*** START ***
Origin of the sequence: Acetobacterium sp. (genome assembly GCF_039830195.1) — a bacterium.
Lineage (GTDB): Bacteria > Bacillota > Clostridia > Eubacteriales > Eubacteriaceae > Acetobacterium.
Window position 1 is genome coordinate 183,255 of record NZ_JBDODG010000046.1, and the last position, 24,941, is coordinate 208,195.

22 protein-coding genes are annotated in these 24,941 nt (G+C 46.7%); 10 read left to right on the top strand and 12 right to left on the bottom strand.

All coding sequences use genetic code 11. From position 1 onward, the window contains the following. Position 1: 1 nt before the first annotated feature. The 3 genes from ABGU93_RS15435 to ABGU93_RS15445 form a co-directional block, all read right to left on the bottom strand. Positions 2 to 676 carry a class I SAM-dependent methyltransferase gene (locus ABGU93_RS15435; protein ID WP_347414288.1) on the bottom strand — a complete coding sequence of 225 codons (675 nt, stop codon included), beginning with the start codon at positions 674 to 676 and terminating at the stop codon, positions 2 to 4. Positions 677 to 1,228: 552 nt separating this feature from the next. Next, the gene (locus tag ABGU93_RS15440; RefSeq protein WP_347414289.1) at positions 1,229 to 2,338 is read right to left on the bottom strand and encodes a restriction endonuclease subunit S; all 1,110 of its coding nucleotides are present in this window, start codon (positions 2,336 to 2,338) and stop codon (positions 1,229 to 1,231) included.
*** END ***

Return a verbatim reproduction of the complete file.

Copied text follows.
Origin of the sequence: Acetobacterium sp. (genome assembly GCF_039830195.1) — a bacterium.
Lineage (GTDB): Bacteria > Bacillota > Clostridia > Eubacteriales > Eubacteriaceae > Acetobacterium.
Window position 1 is genome coordinate 183,255 of record NZ_JBDODG010000046.1, and the last position, 24,941, is coordinate 208,195.

22 protein-coding genes are annotated in these 24,941 nt (G+C 46.7%); 10 read left to right on the top strand and 12 right to left on the bottom strand.

All coding sequences use genetic code 11. From position 1 onward, the window contains the following. Position 1: 1 nt before the first annotated feature. The 3 genes from ABGU93_RS15435 to ABGU93_RS15445 form a co-directional block, all read right to left on the bottom strand. Positions 2 to 676 carry a class I SAM-dependent methyltransferase gene (locus ABGU93_RS15435; protein ID WP_347414288.1) on the bottom strand — a complete coding sequence of 225 codons (675 nt, stop codon included), beginning with the start codon at positions 674 to 676 and terminating at the stop codon, positions 2 to 4. Positions 677 to 1,228: 552 nt separating this feature from the next. Next, the gene (locus tag ABGU93_RS15440; RefSeq protein WP_347414289.1) at positions 1,229 to 2,338 is read right to left on the bottom strand and encodes a restriction endonuclease subunit S; all 1,110 of its coding nucleotides are present in this window, start codon (positions 2,336 to 2,338) and stop codon (positions 1,229 to 1,231) included.